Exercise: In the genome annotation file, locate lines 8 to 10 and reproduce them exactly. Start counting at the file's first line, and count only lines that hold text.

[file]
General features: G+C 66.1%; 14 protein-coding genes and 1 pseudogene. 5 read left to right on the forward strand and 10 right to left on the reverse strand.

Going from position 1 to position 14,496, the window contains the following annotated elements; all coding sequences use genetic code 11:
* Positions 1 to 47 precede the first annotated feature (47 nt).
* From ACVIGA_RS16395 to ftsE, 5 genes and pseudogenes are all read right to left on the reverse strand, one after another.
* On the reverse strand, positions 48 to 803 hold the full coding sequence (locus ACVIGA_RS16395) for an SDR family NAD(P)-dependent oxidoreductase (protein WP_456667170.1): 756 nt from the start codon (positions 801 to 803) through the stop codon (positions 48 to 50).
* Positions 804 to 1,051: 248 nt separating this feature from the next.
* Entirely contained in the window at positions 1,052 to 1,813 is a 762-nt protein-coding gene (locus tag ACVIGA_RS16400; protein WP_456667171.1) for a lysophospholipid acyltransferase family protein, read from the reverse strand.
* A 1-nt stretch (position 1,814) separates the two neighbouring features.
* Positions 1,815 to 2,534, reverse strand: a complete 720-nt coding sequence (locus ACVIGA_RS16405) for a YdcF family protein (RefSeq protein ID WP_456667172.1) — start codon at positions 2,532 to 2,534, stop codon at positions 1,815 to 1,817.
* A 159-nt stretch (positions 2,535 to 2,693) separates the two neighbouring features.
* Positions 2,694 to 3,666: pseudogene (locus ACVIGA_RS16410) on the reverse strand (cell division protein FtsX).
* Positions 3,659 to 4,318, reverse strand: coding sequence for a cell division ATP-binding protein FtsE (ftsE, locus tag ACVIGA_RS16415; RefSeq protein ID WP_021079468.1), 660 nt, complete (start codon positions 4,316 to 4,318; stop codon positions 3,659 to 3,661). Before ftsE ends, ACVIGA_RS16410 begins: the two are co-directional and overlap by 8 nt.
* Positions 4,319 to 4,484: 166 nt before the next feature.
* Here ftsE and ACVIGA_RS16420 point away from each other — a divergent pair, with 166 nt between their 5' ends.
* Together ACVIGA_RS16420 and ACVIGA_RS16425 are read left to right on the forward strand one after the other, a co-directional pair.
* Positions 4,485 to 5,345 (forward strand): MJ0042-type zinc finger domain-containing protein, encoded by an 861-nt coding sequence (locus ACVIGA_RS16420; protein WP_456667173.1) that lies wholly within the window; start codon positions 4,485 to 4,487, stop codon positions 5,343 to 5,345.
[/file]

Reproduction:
* A 1-nt stretch (position 1,814) separates the two neighbouring features.
* Positions 1,815 to 2,534, reverse strand: a complete 720-nt coding sequence (locus ACVIGA_RS16405) for a YdcF family protein (RefSeq protein ID WP_456667172.1) — start codon at positions 2,532 to 2,534, stop codon at positions 1,815 to 1,817.
* A 159-nt stretch (positions 2,535 to 2,693) separates the two neighbouring features.